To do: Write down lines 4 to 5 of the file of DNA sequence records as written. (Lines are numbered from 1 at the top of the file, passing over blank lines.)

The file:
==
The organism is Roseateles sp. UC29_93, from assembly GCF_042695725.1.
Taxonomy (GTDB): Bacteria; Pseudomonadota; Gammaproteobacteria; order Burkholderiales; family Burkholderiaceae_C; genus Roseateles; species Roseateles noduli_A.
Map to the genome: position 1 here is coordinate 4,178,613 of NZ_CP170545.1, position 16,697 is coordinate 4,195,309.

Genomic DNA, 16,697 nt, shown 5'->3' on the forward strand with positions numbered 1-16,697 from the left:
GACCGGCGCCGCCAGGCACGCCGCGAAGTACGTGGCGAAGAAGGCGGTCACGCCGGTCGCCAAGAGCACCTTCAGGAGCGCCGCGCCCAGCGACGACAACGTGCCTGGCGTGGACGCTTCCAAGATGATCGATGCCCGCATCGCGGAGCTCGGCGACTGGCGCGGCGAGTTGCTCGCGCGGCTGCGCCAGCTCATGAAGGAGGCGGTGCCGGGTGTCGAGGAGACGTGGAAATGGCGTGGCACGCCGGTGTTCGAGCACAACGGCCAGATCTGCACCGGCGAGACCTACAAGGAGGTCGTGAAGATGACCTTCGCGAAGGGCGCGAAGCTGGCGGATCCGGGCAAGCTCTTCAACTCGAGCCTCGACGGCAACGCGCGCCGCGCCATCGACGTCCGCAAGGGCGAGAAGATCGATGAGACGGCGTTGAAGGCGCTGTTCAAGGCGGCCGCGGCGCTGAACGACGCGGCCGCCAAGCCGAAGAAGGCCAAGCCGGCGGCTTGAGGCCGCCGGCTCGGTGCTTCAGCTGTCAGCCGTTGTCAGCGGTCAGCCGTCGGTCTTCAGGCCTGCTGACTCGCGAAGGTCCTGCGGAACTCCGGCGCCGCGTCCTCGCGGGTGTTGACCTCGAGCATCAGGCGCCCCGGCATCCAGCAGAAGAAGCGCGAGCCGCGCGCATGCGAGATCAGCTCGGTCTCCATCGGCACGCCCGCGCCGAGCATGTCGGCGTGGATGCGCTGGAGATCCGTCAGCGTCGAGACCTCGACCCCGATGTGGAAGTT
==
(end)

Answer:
Genomic DNA, 16,697 nt, shown 5'->3' on the forward strand with positions numbered 1-16,697 from the left:
GACCGGCGCCGCCAGGCACGCCGCGAAGTACGTGGCGAAGAAGGCGGTCACGCCGGTCGCCAAGAGCACCTTCAGGAGCGCCGCGCCCAGCGACGACAACGTGCCTGGCGTGGACGCTTCCAAGATGATCGATGCCCGCATCGCGGAGCTCGGCGACTGGCGCGGCGAGTTGCTCGCGCGGCTGCGCCAGCTCATGAAGGAGGCGGTGCCGGGTGTCGAGGAGACGTGGAAATGGCGTGGCACGCCGGTGTTCGAGCACAACGGCCAGATCTGCACCGGCGAGACCTACAAGGAGGTCGTGAAGATGACCTTCGCGAAGGGCGCGAAGCTGGCGGATCCGGGCAAGCTCTTCAACTCGAGCCTCGACGGCAACGCGCGCCGCGCCATCGACGTCCGCAAGGGCGAGAAGATCGATGAGACGGCGTTGAAGGCGCTGTTCAAGGCGGCCGCGGCGCTGAACGACGCGGCCGCCAAGCCGAAGAAGGCCAAGCCGGCGGCTTGAGGCCGCCGGCTCGGTGCTTCAGCTGTCAGCCGTTGTCAGCGGTCAGCCGTCGGTCTTCAGGCCTGCTGACTCGCGAAGGTCCTGCGGAACTCCGGCGCCGCGTCCTCGCGGGTGTTGACCTCGAGCATCAGGCGCCCCGGCATCCAGCAGAAGAAGCGCGAGCCGCGCGCATGCGAGATCAGCTCGGTCTCCATCGGCACGCCCGCGCCGAGCATGTCGGCGTGGATGCGCTGGAGATCCGTCAGCGTCGAGACCTCGACCCCGATGTGGAAGTT